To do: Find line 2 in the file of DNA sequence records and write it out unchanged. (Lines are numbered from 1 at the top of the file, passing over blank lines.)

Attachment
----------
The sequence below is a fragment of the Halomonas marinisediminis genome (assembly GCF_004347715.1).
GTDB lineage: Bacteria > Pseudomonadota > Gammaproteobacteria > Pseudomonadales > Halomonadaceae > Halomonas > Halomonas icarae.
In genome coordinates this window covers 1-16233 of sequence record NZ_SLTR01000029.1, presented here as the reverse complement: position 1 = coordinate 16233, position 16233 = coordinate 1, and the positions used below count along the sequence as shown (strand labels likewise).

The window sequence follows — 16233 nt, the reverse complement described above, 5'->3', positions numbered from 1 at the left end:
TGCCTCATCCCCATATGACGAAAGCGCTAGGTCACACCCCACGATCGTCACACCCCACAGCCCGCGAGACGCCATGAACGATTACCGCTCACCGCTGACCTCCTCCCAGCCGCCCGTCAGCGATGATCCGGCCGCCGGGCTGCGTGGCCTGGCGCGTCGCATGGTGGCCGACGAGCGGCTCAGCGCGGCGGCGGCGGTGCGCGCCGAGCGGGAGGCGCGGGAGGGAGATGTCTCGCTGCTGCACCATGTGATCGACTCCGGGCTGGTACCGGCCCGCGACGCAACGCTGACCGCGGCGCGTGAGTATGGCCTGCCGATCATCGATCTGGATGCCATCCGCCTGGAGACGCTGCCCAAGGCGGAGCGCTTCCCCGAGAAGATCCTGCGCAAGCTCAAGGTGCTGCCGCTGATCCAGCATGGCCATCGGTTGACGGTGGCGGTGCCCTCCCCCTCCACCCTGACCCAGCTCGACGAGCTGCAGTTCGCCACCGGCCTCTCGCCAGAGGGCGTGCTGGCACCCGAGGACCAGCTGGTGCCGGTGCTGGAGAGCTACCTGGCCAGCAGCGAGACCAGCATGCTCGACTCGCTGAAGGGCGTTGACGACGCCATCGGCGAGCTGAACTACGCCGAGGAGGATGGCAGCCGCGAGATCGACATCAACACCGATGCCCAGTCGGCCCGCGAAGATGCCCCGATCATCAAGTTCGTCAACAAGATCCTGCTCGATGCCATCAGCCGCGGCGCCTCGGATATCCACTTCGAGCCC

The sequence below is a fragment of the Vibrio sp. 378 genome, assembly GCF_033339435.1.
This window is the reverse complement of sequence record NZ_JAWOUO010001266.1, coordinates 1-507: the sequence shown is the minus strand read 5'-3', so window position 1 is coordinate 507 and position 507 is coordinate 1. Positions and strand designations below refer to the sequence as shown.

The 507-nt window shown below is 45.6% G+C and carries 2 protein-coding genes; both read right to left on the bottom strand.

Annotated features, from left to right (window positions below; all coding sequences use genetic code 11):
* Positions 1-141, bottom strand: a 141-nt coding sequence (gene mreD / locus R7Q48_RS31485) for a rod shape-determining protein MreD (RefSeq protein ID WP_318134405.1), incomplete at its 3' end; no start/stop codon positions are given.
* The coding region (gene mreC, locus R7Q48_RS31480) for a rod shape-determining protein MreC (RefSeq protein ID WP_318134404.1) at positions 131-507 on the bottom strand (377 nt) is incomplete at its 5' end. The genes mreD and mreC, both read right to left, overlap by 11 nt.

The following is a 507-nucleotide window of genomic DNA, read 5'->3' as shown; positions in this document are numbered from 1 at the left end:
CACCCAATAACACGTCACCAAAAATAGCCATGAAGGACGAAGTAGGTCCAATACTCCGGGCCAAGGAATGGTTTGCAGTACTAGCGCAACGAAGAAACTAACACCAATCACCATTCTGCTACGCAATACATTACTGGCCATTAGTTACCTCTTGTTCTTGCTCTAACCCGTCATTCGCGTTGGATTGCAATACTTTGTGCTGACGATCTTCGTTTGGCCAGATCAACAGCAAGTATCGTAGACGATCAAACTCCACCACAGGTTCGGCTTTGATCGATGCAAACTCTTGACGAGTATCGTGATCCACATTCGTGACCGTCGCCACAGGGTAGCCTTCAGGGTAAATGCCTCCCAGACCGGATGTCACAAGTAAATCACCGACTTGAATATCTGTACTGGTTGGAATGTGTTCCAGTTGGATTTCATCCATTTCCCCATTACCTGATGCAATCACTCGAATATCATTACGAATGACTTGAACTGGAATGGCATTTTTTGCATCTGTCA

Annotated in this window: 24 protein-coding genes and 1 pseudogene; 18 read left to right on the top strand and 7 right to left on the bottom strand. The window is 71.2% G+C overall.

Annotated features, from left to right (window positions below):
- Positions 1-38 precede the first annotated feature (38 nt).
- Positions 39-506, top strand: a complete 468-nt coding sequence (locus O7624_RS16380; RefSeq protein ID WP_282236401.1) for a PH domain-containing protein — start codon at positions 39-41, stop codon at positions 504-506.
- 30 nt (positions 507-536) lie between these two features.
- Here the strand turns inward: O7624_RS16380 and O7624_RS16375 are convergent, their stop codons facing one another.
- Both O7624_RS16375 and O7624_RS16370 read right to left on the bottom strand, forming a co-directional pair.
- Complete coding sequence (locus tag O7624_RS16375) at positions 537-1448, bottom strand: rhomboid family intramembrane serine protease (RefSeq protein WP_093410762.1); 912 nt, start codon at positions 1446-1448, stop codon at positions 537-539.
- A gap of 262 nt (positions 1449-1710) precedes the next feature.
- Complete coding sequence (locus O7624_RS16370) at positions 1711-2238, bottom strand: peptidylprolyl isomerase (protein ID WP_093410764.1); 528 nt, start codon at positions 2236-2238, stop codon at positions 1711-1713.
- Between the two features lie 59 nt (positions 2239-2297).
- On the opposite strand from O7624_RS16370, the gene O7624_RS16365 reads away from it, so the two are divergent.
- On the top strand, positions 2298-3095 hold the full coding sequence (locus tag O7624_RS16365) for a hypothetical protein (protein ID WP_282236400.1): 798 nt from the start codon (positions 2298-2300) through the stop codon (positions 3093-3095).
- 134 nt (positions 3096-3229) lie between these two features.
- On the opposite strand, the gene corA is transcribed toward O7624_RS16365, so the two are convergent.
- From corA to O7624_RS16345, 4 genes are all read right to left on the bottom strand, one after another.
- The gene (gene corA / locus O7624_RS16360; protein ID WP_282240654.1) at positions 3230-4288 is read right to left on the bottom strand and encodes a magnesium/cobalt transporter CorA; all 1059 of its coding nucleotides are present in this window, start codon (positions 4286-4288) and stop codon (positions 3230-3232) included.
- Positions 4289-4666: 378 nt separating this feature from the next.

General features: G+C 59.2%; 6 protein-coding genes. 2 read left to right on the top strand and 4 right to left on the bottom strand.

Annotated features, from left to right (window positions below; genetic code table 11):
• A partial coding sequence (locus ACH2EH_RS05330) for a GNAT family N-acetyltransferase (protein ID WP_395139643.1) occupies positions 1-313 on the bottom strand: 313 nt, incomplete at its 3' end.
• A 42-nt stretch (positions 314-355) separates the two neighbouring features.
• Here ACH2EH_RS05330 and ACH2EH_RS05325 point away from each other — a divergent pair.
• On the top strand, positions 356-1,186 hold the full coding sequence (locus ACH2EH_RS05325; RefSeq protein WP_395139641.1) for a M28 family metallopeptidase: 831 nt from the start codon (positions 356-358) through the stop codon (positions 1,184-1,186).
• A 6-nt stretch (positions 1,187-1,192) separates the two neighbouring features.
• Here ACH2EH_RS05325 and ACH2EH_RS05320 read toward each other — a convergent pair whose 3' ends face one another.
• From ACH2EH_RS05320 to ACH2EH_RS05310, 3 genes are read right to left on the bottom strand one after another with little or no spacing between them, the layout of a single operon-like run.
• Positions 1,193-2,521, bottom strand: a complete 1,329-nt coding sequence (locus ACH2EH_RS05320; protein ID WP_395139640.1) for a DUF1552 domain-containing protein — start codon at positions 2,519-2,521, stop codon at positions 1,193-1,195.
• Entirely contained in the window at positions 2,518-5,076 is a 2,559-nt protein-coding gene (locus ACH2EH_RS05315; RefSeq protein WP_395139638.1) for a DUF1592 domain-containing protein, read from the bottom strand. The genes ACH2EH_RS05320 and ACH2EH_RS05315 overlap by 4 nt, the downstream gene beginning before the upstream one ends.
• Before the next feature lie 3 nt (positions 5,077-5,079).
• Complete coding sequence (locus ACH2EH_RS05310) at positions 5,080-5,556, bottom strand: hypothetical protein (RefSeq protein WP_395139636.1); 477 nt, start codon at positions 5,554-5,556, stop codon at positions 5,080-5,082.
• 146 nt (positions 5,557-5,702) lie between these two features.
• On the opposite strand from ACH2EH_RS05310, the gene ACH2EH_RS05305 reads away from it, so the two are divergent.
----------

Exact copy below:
GTDB lineage: Bacteria > Pseudomonadota > Gammaproteobacteria > Pseudomonadales > Halomonadaceae > Halomonas > Halomonas icarae.